A candlelight vigil was held on the steps of the Alberta Legislature Saturday night on behalf of victims of bullying.
He tried to help, and asked others to intervene, but said he was shocked when no one would step forward. The experience inspired him to start an anti-bullying campaign.
CBC News spoke to Khan last April about his anti-bullying efforts.
Now, he says he wants to give a voice to those who witness or have been affected by bullying.
“To empower bystanders so that they can stand up for the victims of bullying and violence [like] what I experienced in December,” he said. “If one person stands up against bullying and says what you are doing is not right then that is my accomplishment.”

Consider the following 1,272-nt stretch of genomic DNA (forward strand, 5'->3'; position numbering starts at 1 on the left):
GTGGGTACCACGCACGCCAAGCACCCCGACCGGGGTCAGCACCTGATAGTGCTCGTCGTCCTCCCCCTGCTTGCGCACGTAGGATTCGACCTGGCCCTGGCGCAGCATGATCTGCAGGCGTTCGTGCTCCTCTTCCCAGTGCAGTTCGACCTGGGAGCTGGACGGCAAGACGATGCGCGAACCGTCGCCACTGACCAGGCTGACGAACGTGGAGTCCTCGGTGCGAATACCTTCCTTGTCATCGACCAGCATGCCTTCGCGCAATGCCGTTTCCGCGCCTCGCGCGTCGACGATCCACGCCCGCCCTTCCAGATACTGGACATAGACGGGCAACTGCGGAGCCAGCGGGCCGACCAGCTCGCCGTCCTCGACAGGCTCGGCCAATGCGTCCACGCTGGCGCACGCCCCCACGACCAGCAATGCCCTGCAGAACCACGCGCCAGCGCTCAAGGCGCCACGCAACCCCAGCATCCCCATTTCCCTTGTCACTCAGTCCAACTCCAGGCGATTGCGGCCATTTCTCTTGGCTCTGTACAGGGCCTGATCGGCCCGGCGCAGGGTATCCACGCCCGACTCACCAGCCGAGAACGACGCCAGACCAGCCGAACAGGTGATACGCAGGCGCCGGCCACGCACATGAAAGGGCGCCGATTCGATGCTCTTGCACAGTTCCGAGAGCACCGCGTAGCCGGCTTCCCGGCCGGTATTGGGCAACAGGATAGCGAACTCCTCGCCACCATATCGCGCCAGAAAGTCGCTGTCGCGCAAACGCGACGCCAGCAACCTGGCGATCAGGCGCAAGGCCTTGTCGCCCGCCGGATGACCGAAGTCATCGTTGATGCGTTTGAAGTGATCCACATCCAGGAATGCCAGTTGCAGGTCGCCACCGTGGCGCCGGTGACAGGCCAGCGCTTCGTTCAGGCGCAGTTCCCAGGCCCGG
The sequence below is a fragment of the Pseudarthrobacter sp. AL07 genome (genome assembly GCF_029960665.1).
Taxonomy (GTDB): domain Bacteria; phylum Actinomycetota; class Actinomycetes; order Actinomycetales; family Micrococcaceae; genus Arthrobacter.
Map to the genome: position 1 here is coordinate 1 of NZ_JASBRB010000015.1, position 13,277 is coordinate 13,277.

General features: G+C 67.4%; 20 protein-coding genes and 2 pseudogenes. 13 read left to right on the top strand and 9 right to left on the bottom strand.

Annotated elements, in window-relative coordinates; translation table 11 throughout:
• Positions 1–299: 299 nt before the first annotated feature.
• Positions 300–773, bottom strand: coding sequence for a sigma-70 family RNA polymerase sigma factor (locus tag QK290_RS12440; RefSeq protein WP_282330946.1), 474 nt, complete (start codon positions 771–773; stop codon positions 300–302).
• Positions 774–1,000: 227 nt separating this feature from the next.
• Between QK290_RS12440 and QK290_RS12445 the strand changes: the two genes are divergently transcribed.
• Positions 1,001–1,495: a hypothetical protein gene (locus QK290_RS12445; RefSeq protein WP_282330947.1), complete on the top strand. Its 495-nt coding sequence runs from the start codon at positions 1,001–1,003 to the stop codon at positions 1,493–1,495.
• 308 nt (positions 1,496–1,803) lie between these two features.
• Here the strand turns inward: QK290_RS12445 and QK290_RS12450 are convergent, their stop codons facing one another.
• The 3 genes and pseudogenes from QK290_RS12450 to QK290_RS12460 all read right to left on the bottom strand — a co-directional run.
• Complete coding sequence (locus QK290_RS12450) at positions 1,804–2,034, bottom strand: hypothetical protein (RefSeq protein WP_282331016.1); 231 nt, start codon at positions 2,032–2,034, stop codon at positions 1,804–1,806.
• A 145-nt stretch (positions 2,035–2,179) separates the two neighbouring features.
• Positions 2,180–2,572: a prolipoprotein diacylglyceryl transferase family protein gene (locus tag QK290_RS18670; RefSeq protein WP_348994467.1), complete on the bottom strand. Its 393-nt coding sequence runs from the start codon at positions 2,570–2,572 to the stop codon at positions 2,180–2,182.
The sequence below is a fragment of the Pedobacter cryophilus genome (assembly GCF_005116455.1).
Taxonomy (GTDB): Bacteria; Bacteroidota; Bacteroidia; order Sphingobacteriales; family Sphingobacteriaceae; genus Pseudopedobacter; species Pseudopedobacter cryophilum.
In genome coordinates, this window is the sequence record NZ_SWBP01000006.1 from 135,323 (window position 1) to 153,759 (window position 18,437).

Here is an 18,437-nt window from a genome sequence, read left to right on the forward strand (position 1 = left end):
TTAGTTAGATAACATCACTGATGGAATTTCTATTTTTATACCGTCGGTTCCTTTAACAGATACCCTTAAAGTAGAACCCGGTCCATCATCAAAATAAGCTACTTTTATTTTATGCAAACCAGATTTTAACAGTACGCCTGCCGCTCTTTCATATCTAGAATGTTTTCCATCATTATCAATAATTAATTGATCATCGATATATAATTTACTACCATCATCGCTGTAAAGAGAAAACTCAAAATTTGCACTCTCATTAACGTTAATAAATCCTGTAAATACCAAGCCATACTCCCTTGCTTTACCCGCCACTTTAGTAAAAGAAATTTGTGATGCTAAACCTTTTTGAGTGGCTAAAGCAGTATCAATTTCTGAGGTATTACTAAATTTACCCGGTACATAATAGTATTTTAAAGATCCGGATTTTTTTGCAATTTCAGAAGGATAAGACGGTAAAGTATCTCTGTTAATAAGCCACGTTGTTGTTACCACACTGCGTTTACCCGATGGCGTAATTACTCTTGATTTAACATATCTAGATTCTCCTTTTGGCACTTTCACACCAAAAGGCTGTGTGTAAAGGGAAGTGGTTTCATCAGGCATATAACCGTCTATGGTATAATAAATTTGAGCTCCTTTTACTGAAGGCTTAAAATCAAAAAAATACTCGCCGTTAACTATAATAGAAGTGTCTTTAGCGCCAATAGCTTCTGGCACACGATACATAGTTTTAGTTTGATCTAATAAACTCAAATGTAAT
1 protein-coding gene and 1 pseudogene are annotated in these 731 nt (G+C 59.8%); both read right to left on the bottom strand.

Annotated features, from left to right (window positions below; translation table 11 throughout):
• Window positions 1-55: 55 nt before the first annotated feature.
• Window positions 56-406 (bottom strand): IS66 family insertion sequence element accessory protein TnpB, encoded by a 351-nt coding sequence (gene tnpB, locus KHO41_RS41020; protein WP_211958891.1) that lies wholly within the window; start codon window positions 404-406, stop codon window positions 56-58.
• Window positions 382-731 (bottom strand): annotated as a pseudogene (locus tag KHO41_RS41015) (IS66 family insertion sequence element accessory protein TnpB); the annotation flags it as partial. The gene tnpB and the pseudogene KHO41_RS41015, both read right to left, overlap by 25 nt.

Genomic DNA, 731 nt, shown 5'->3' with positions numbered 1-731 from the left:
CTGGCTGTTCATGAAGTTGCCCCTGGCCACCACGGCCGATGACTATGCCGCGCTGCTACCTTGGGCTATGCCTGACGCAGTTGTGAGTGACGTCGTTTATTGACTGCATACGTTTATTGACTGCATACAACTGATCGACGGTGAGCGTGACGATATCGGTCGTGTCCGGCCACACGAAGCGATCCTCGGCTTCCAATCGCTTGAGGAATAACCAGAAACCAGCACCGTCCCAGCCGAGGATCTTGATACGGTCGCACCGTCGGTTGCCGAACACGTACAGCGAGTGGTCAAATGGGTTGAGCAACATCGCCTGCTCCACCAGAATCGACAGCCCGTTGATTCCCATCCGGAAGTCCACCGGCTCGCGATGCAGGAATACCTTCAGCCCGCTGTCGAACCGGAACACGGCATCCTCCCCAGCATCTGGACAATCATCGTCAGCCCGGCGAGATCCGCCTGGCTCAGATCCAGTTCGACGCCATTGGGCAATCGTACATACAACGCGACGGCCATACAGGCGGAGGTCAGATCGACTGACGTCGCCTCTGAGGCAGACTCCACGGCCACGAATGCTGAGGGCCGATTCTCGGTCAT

In a moment of silence Saturday evening, attendee Betty Wedman thought about her son who died in 2008. Wedman believes bullying contributed to her son’s death.
She said she’s hopeful events like this may help save lives in the future.
“I commend [Khan] for what he's done. That's what more of us need to do. As a bystander we need to speak out and intervene, because that's what will create the change.”
“If we start to share and support each other, we can stop somebody from taking the path that my son did. Because then they realize they're not alone.“
About 40 people attended the vigil.